Stand-up Paddleboarding

I’ve been observing people stand-up paddleboarding, or paddlesurfing, at the beach for some time. It seems a very civilised activity: the closest you can get to having a stroll on the sea. Paddleboarders seem to be very nonchalant, just casually catching a wave and riding it into the beach. Everyone seems to be able to do it. In contrast to surfing, which hardly anyone can.

So when the opportunity came up for a sundowner session at Watergate Bay, I jumped at it. Firstly, it meant that I would get out of putting the kids to bed. Secondly, the conditions were absolutely perfect: the sun was still shining, the sea was glassy and we’d catch a sunset on the way home. Thirdly, after failing at surfing I had a feeling this could be my beach sport.

 

SUP: a cross between punting and surfing

There were four of us in the group and Carl, who teaches everything from surfing to cardio cycle at Watergate, was our instructor. After a quick run through on the beach, which made it all sound deceptively simple, we took to the sea.

Paddling out through the small breaking waves on our knees, I already liked it more than surfing, as it seemed relatively easy to get into the hallowed territory of outback. Although that might just have been because the waves were so small. Whatever, I managed it without getting my hair wet, which was a good start.

Once we were beyond the breaking waves, Carl told us just to hop to our feet. Mine was definitely more of a scramble than a hop, but the wide board was very forgiving. It might not have looked pretty, but it worked. Carl advised us to use the paddle to help with stability. I was sceptical about that idea working, but it was interesting how the resistance of the water did help with the balance.

Before long, bar a few splashes, we were all paddling down the coastline, enjoying the scenery. Well, the scenery which was directly in front of me, because if I looked around too much I inevitably fell off.

The action reminded me of punting. As long as you kept your knees soft it was fairly easy to cope with the slight swell. Although by the time we’d travelled half a mile, my legs were feeling slightly trembly from holding the squat.

 

On the way back we were all feeling confident and ready for the next challenge of catching some waves. Carl had instructed us on how to catch the wave: line up the board and paddle to catch the wave. As the wave lifts it up, quickly turn the feet from standing parallel and into surf stance, keeping the paddle in the water on the same side as the lead foot. Easy.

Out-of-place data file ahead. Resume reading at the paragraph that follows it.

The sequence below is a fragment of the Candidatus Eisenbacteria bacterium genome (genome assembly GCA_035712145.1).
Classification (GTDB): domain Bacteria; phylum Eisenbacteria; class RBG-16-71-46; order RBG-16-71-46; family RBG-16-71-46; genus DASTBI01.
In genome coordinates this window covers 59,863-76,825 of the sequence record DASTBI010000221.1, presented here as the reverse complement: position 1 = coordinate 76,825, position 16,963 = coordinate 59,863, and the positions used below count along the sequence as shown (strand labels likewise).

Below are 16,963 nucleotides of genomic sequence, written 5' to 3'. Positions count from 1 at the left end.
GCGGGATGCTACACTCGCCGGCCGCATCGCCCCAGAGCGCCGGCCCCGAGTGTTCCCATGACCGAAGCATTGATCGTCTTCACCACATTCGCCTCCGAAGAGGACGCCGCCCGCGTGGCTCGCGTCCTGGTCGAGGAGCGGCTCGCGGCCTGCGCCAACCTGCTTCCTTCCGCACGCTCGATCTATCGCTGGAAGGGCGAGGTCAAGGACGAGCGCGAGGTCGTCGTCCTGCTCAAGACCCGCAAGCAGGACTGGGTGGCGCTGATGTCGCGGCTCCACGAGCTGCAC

I lined myself up for the first wave, felt the board come up, didn’t move my feet quick enough (it’s definitely NOT as easy as Carl made it look) and made the classic beginner mistake of walking off the back of the board with my arms flailing.

The next mistake was keeping my mouth open as I went in. I emerged with the taste of salt water and my eyes stinging from the sunblock washed into them.

I tried again with the same result: was it me, or had the waves suddenly got bigger? The others weren’t having much more luck either and one of them had got into an argument with a fisherman.

Carl kindly came to help me: I could get in the surfing stance and he’d launch me onto the wave. All I had to do was keep my balance. Just like snowboarding, right? I fancied my chances.

The first time my weight was too far forward, I lasted about a second before diving into the sea. The second time the weight was too far back and I went arse first into the sea.

We had one last try. Surely I could do it. Did I? No. As I said to Carl I’ll just have to go back again.

Rocking a good look, with the endlessly patient Carl

 

If you fancy a go at paddleboarding, get yourself down to the Extreme Academy at Watergate Bay. This week they are also running the sundowner sessions at £30 for two hours. It’s fun!

http://www.watergatebay.co.uk/content/extremesports-paddlesurf.htm

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